The new March exams: Horror, reinvented

Students+stress+over+exams+as+they+struggle+to+study+with+their+rigorous+coursework.

Photographer: Omar A.

Students stress over exams as they struggle to study with their rigorous coursework.

Ranad B. and Claire R.

Exams have undergone some drastic changes in their organization and implementation this year. What was once squarely in the middle of March has now split up to become a bit more complicated. 

Another student suffers as she tries to comprehend test material. Photographer: Omar A.

What are March exams? What changed? Why did they change to no longer be just March exams? All the answers are compiled here in this article for your convenience.

For the past two years, the only formal examination period has occurred during the first weeks of March, where all courses (except for fine arts and physical education) have had a mandatory formal exam for all students taking the courses. Since the first March exam period, school administrators collected feedback from teachers and students regarding the process and improvements they can make. As a result, last year’s feedback has led us to yet another new test period.

First of all, not all classes will have their mandatory Semester 2 exams in March this year. Yes, you heard that right! When you take this exam depends on the type of course you are in. Standard classes–classes that are not AP or IB–will take exams at the end of Semester 2, and one week will be designated for exams only, with no regular class meetings. 

On the other hand, ASD’s teacher-created Semester 2 exams have always been essentially split away from standard classes’ exams since they can serve as mock exams for students. Therefore, they cannot be conducted at the end of the year. 

The AP/IB mock exams will be taking place during a one-week interval in March, well before the classes’ final exams. Full IB diploma students will not have March exams unless they are currently in Year 2, meaning that the week still serves as a regular school week for them. On the other hand, IB Year 2 and AP students will have their exams on designated days during this week, where they will take exams during the school day and miss certain blocks, but then continue the school day by attending the rest of their classes.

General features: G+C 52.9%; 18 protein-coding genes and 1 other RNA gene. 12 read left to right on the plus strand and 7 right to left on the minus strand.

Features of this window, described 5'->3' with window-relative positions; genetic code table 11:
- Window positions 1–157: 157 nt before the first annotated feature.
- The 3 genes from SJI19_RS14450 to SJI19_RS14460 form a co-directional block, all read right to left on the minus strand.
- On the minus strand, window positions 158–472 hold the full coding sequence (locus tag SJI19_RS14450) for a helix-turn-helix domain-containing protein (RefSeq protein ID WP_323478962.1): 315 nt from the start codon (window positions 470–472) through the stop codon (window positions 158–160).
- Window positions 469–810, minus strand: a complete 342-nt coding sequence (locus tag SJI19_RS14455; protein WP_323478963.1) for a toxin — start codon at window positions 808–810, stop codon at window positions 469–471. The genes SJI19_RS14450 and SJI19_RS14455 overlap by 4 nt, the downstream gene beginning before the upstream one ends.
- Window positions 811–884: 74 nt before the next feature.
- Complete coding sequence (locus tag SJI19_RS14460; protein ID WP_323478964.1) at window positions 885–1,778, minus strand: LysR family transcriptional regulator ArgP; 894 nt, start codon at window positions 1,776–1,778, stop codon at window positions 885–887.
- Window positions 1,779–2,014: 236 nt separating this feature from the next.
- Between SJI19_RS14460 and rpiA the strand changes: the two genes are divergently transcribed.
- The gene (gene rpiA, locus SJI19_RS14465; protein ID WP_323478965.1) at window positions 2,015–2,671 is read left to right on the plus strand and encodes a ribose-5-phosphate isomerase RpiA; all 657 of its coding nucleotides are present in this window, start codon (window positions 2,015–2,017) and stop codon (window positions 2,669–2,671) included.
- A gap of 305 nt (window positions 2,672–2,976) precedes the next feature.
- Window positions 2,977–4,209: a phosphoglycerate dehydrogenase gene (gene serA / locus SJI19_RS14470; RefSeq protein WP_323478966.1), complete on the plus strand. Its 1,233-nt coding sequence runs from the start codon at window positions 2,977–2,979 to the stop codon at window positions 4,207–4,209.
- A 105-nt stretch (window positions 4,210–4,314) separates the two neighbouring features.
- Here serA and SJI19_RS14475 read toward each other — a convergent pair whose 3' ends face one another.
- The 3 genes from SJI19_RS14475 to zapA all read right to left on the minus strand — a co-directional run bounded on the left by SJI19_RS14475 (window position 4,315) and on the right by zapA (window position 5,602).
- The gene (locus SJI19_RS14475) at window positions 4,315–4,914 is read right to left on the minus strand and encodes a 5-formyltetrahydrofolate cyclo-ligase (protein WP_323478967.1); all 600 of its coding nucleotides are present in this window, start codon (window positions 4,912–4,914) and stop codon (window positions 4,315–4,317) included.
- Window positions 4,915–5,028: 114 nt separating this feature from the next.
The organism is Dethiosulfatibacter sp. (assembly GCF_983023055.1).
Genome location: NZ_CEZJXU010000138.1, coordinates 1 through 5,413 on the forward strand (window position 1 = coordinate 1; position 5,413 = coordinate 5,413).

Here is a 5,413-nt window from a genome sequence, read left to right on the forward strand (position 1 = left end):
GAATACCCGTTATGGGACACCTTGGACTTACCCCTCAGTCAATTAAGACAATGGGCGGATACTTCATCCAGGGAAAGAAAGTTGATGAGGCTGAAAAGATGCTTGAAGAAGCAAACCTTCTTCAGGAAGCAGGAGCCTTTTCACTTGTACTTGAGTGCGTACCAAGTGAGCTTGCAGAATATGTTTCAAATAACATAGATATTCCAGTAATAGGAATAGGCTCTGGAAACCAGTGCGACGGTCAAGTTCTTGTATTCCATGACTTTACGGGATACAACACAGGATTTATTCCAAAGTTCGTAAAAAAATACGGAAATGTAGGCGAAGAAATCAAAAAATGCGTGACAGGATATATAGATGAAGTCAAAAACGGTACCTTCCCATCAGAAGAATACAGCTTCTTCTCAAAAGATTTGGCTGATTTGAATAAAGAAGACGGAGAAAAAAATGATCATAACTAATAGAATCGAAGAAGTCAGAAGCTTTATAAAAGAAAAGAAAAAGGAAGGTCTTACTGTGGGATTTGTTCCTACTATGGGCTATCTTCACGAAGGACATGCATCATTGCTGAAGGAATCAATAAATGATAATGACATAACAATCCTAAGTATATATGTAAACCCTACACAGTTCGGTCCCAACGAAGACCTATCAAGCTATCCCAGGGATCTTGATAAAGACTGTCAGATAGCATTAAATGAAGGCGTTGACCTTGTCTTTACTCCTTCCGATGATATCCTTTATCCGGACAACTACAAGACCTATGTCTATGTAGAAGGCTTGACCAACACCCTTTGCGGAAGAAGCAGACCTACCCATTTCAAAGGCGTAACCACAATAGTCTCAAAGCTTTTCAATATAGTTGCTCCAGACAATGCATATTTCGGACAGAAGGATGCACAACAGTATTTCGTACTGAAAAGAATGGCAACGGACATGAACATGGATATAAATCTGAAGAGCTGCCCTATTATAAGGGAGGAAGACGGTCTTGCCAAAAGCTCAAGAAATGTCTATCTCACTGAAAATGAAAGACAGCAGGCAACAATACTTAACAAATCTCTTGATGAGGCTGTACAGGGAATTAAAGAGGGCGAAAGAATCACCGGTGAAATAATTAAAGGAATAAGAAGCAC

In an email sent out to the Year 2 IB students by IB coordinator Katrina Charles stated, “If you are taking a mixture of IB and Non-IB classes you must attend school for half-day. For example, if your exam is Monday morning then you do not attend classes on Sunday afternoon and vice versa, for example, if your exam is Monday afternoon then you do not attend classes in the Monday morning session.”

Yeah, this is perplexing. The March exam schedule has changed considerably from previous years. But despite that, this new system is an experimental and imaginative way meant to help students prepare for other future exams.

The exams have been in the HS curriculum for three years now, each year changing based on the feedback given through the annual surveys. Before the March exams experimentation, mock IB and AP exams were conducted by only a few teachers, and some were even required on weekends. The examinations were not very consistent, so high school staff wanted to try to give more opportunities for more mock exams. 

Mr. Michael Roberts, the high school principal, stated in an interview, “We were losing one week at the end of Semester 1 and one week at the end of Semester 2 where some [students] had lots of exams while some had none.”

Last year though, students had a full week off for their exams. Each day was divided by subject, and students only attended school when they had an exam on that day. This period also served as mock exams for some AP/IB classes. 

The set of events that led to our new system are connected to the surveys sent to students and staff asking for comments about last year’s exams. According to Mr. Roberts, there was incredibly varied feedback. Eventually, all the executives of the high school met up in a conference to discuss this feedback and see how they could structure it to fit the needs of as many people as possible.

As a final thought, Mr. Roberts remarked, “I know students see the examinations as quite threatening and quite stressful, and it’s a certain level of stress you particularly want to avoid. However, I think the way to look at examinations [is that] they are really good practice for the exams you are going to have to do [in the future].” 

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